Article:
I was diagnosed with fibro when I was 14,I am now 36. Has anyone noticed if age has anything to do with fibro or does fibro just catch us when it wants?
Fibromyalgia is not generally considered a progressive disorder, but in some cases it does get worse. It's not, however, a condition with a predictable course. In most people, fibromyalgia symptoms go through flares (when symptoms are severe) and remissions (when symptoms are minimal or absent).
I find it to be genetic and believe there are fibro symptoms all along but something will trigger a big flare. Maybe a surgery, a death, just something the body/ mind is stressed out from. Maybe a sickness like the flu. I think it can get worse as we age with aging challenges. Find what makes you feel better, without doing more harm. I love my Ai chi and other aquatic exercise movements and swimming. I know the challenge of getting to a pool is real.
I am sure that I suffered from fibro years ago after I had my four children. I was in constant pain, tired all the time (and not from having to "deal" with children), cried a lot, distanced myself from my sibling and parents - everything that is today associated with fibro. My doctor was sympathetic but kept telling me it was post-partum depression. I had good days and bad days, so/so weeks and miserable weeks. One day I happened to meet an old retired "country" doctor who offered to help me put bags of groceries into my car. We had a long, interesting conversation. He told me that I certainly wasn't suffering from Post Partum, 11 years after having the babes! He said that he's seen a lot of "this illness" among his patients; both men and women although there were more women than men dealing with it. His advice was to take everything slow and easy but to "take it head on" - not hide away and cry; to give myself a good talking to when I began to feel a funk coming on; to continuously tell myself I could do anything I put my mind to; to not retreat from anything and to reconnect with family BUT to leave the "toxic people" out in my life. He said to take life as it came by always looking at the positive side; to turn to arts, music and writing to help get my mind off the pain. He felt that the condition was a condition of one's mind, nerves and muscles connecting in an unusual way. The doc was 89 at the time we had this chat! I gave his words serious thought and as a result began to "chew" myself out every time I began to get into a flare/funk. Slowly, the fog began to lift. Slowly I began to feel better, less pain, a more positive attitude. One day I realized that I was basically myself again - raring to go! It was an amazing feeling! The disease just faded away - until about ten years ago when it came back, big time. One day I was fine. The next I was right back into that all-to-well known fibro funk - right after hubby had a heart attack! My new doctor said I had a disease called fibromyalgia then he said there was no such thing as fibro then he said I had fibro. He began to prescribe all sorts of really nasty medications. I never filled those prescriptions. I'd made notes many years ago and turn to them to help me through this round of beggar-fibro. I have good days, bad days, so/so days, interesting days, painful days. I try to add a bit of humour to every day - to see the bright side of every situation - to tell myself to buck up and get on with life. Human's do have a "best before" date/expiration date but we don't know what it is so I try to make every day, regardless the physical and mental challenges count!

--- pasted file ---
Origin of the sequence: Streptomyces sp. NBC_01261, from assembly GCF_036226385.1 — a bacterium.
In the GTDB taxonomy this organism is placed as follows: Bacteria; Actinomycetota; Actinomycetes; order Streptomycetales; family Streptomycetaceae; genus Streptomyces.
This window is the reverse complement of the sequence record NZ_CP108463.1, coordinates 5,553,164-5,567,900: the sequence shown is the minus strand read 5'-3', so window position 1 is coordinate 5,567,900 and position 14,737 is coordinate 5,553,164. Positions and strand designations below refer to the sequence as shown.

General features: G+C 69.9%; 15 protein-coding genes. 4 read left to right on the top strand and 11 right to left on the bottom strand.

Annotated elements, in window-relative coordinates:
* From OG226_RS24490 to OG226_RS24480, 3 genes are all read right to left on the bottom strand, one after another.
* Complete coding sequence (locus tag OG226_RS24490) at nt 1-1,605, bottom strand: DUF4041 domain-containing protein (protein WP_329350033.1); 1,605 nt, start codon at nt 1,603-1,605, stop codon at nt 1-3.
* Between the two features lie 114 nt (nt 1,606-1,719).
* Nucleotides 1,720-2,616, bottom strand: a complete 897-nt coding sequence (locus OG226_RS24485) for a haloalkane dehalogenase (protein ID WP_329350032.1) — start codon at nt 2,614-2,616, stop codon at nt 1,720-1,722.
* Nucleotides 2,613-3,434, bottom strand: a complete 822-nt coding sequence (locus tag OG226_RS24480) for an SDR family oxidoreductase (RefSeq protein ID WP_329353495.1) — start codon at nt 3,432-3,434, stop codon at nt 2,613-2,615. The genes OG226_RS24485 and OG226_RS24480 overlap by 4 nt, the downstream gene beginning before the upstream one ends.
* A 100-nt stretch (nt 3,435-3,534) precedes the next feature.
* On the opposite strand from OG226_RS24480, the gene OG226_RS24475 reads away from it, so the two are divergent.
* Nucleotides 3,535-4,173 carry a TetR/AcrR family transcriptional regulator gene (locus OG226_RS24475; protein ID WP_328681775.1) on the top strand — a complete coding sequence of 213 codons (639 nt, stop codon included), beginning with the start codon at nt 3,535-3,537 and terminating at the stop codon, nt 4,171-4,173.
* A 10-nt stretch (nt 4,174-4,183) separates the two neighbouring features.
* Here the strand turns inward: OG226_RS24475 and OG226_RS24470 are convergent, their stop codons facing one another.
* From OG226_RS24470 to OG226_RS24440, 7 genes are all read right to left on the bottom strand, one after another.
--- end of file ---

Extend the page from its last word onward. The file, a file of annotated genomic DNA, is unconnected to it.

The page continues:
I am 54 and I was diagnosed at 35. Trauma made mine much worse. I think that as we age we have to go through more trials in life, bereavements, illness, financial worries etc. We are lucky if we don't. Given the impact of these life events plus the natural process af ageing and deconditioning, it can seem to get much worse. But do the factors above play a big part in its overall progression? I find that going through the menopause is pretty tough, but then all women react differently to this stage of life also. We have to learn to pace ourselves and learn acceptance-which I find the most difficult, being very athletic in my younger years.
Just got through a severe bout of sciatica and back pain, always got to be careful with the spine, ever noticed how many fybro sufferers have some type of back problem?
In hindsight I think our mental state is of most concern, given the nature of this awful illness and we need to try meditation and mindfulness as much as we can.
I am in a worse state now than I was 20 years ago say, but I strongly believe that it is what happens to us in our lives which have a greater impact on this disease than the illness itself.
I am 63 and was diagnosed at 42. Everyone is different in how it affects you. I will say for me, i went from being very athletic to walking slowly behind my service pup, BUT, that is me not you or anyone else.
There are times I can do slow careful exercises on the bed and even use my recumbent bike at 5 min turns at a time with breaks between. If I can only do one of them, 🎶🎠🌝🎈🎊🎉🎆🎇. And I can't, 🎇🎆🎉🎊🎈🌝🎠🎶💪💜🌈😎 any way. First important thing is to be proud of yourself. Hey, I slept, I woke up, I hot dressed, I took my pup out, I did the stairs outside, I did a favor for a friend, I made a protein shake and kept it down, I made it thru a nausea visit, I KEPT GOING! So as the saying goes, collect your spoons, use them wisely, and if all you have is a piece of a spoon🎆🎇🎉🎊🎈🌝🎠🎶💪💜🌈😎🎁😊😄 CELEBRATE YOU!!
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